"Rowdy" Roddy Piper Reported Dead at 61
In recent weeks, I’ve been taking a hard look at my buying habits, trying to figure out where so many of the books and comics around here came from and how to avoid cluttering the house up with even more of them in the future unless I really, really like having them here.
This sounds fine in theory, but there’s a problem I discovered in trying to suss it all out. It’s not just that I love reading comics. I love buying them, too.
Especially when that involves hunting for them. Far and away the bulk of the reading material in this place was bought used — antiquarian pieces, back issues, or remaindered, out-of-print things. I resolved at the first of the year to cut new purchases back and I’ve done that, the pull-list stuff has dwindled to almost nothing. The few new comics purchases that get made around here tend to be reprint volumes (it’s almost embarrassing, how overjoyed I was to see that Doom Patrol Showcase a little while back.)
I’ve gone on and on, many times, about how much I’m loving the current trend at comics companies to reprint even the obscure stuff. And I am totally okay with having a nice reprint volume instead of the originals. Recently the hardcover collecting The Losers by Jack Kirby arrived and I’ll tell you flat out that this book is one of the best things Kirby did at DC, and it’s wonderful to have it between two covers.
However, as our friend Kurt Mitchell pointed out to me not too long ago, it’s ridiculous that fans will pay $39.95 for a hardcover collecting comics that you usually can find discounted down to a dollar or less each for the individual issues. (I love my Losers hardcover, but not enough to have paid full price for it. I got mine for less than a quarter of what it retails for. )
Apart from the “smart shopping” factor involved in buying used and the great deals you can get, though, the plain truth is that I love the hunt. I get a big kick out of the act itself, of browsing through old bookstores and thrift stores, and most of the people I know feel the same way. Used to be when writer friends of mine would fly in to Seattle to visit, we wouldn’t do touristy things like visiting the Space Needle or taking a ferry ride to Bainbridge. No, we’d do the bookstore crawl.
Start at Elliott Bay in the south end of downtown, then to the Seattle Mystery Bookshop, followed by Left Bank Books a few blocks north, then maybe over to Twice-Sold Tales on Capitol Hill, then further up to the University District to amble through Beauty and the Books, Magus, the other Twice-Sold Tales, then wrap up at The Paperback Exchange up around northeast 52nd street. If my friend was a comics person we’d be sure to stop in at both the downtown and University Zanadu stores and maybe Time Travelers, too.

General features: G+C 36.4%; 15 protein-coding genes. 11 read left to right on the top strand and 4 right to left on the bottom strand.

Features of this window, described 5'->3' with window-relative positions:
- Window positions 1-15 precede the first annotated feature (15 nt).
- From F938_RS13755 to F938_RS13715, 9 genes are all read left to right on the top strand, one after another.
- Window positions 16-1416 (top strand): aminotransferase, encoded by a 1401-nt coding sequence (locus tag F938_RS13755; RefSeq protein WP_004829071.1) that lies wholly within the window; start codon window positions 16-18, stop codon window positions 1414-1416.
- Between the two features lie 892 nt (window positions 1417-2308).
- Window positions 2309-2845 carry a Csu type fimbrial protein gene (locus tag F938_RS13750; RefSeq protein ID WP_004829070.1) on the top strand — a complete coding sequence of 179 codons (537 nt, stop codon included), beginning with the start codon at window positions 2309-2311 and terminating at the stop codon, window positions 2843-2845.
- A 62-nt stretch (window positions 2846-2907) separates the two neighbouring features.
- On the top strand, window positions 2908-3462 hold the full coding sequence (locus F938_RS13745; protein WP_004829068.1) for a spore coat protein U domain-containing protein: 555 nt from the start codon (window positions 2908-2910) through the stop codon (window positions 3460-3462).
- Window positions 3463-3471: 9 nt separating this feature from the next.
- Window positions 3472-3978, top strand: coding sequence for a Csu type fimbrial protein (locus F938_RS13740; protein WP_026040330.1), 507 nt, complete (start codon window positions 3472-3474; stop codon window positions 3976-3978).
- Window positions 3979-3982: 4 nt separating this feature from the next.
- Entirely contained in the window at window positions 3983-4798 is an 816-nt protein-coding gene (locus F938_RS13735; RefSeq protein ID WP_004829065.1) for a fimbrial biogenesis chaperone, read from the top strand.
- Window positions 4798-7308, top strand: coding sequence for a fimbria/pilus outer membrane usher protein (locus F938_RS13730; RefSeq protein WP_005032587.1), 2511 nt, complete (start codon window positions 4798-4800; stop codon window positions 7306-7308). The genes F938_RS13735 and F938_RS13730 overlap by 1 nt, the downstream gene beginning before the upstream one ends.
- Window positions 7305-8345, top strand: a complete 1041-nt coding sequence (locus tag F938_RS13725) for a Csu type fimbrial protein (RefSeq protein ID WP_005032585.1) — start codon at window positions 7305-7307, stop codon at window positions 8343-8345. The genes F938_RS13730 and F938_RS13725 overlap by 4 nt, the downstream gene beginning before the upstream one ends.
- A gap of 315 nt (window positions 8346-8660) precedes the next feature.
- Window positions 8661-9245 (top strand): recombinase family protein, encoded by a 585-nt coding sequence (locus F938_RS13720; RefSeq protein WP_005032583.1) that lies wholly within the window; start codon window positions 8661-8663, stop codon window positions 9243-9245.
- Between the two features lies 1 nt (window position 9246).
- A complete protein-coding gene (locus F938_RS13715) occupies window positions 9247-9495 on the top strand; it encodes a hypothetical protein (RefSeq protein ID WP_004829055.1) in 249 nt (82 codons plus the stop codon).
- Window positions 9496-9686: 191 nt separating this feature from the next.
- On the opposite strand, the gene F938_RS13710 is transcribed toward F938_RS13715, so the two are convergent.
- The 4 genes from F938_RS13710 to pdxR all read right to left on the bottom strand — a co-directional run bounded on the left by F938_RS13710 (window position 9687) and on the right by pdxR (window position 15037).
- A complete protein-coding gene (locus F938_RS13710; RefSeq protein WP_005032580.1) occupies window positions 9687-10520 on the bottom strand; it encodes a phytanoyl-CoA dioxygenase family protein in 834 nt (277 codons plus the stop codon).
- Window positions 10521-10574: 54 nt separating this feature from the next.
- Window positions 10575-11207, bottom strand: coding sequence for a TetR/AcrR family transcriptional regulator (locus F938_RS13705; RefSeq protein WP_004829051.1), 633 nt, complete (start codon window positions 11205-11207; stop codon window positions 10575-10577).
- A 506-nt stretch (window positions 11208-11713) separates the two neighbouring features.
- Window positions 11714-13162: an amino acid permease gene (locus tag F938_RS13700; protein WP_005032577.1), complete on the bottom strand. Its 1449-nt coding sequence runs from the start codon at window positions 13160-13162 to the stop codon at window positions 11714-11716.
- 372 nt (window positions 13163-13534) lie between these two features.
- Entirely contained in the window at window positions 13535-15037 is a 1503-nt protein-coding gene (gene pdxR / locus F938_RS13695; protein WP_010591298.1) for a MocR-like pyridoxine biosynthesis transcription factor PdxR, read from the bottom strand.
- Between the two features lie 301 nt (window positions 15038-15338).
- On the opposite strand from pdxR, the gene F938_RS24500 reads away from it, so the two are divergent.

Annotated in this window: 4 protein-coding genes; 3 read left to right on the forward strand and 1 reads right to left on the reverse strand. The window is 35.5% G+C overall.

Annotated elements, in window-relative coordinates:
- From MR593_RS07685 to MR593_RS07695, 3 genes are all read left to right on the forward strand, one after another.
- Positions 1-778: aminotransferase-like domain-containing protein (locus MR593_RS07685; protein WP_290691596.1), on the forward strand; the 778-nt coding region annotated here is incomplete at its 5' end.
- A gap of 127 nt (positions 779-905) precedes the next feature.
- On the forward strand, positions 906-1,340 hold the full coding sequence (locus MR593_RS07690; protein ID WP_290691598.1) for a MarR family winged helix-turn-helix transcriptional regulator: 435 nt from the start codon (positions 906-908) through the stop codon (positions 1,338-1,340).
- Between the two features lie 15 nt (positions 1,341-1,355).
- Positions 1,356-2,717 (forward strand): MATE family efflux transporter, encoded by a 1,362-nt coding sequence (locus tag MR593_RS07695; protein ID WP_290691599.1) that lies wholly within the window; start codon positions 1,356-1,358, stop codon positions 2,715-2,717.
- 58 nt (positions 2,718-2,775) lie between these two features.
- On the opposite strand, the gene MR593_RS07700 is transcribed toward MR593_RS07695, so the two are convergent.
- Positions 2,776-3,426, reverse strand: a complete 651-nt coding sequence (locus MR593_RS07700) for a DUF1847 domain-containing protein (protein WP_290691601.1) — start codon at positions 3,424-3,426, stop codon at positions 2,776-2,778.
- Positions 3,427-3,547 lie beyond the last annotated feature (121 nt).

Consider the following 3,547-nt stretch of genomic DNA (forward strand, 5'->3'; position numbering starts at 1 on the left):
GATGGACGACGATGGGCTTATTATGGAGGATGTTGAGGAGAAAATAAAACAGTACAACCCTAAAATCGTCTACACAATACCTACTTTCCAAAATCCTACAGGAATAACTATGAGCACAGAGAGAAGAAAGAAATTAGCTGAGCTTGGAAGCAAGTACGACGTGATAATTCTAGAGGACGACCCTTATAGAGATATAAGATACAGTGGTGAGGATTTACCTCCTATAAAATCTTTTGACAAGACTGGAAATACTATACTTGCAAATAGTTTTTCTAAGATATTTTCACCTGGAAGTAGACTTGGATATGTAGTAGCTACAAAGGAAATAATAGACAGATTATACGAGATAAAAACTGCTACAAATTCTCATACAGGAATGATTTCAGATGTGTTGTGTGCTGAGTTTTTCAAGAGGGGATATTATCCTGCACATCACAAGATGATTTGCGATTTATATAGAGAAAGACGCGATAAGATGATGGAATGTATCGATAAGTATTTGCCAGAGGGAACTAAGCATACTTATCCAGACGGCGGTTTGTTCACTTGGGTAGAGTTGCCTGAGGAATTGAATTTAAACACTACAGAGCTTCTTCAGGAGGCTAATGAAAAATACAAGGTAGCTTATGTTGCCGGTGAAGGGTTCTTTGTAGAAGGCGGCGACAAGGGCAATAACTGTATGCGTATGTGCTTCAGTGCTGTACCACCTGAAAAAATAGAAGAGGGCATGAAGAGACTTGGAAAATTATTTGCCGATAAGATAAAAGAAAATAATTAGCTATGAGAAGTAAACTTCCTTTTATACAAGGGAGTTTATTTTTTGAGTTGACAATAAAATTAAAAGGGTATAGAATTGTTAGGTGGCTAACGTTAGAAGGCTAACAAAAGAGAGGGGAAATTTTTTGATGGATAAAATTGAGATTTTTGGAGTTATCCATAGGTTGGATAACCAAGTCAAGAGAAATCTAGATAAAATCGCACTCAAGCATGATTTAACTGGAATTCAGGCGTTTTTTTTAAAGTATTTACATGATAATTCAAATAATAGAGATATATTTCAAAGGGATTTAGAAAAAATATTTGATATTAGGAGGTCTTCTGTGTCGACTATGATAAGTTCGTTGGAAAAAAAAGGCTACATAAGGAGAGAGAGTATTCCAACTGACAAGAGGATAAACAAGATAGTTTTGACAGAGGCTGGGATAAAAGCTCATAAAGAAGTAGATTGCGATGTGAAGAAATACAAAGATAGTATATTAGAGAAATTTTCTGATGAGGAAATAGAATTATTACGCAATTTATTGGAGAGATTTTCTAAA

Sadly, several of these places are gone now, but we still like to do the bookstore crawl. Moreover, I married a woman who introduced me to the treasures an alert bibliophile can find at Goodwill and St. Vincent de Paul’s thrift stores, as well. So it’s inevitable that our home is filled floor-to-ceiling with things to read.
Our recent move put a dent in our tendency to accumulate books, and we are resolved to be a lot pickier about the stuff we bring home. However, even as I’m going through all these comics longboxes and crates of old paperbacks, grimly determined to by God have a real purge in the coming weeks, what I’m finding is that I really do love a lot of these books. Even more, I enjoyed hunting for them.
Here are a few of the ongoing grail quests in the Hatcher household. Bear in mind that yes, I know that searching online I could wrap up all of these in about an hour, especially if money was no object. But money is an object — part of the fun is trying to score these things for under five dollars — and more to the point, the search is part of the pleasure. Google-and-click just isn’t the same.
These are just some of the things I pick at, when we’re out noodling around old bookstores or garage sales or wherever. The items that are on the short list of What I’m Always Looking For.
Pulp-hero comics. Generally, someone’s always doing one somewhere. (I think Moonstone is the latest publisher to experiment with these.) But the real pulp revival was in the early 1970’s.
Marvel tried Doc Savage a couple of different times. DC was doing The Avenger and the Shadow. These were all fun books, but nobody seemed to be able to make them go. The only one of the bunch to even get into double digits was DC’s version of The Shadow. That one is famous largely for the amazing work Mike Kaluta did on the art, but I also like what Frank Robbins and E.R. Cruz did on that run.
At any rate, I’m a sucker for these comics, no matter who worked on them or which publisher is trying them.
The nice thing is that, by and large, most collectors aren’t that into these books, so you can find them for reasonable prices. At the recent Emerald City show I was able to pick up all four issues of DC’s Justice Inc. for less than three dollars. And Jack Kirby did three of them: one of the few Kirby jobs that’s unlikely to ever be reprinted. Though you never know.
Sadly, not even Kirby could sell the Avenger to DC readers. It’s weird; I can completely see why editors would think this was a good gamble, because at the same time, pulp reprints were having huge success in paperback. Doc Savage was doing great for Bantam Books, and over at Warner Books the Avenger was doing so well that they commissioned Ron Goulart to write a bunch of new ones.
Yet none of that success translated to the comic books. But I am very fond of those stories, as well as most of the other pulp heroes that have found their way into the comics.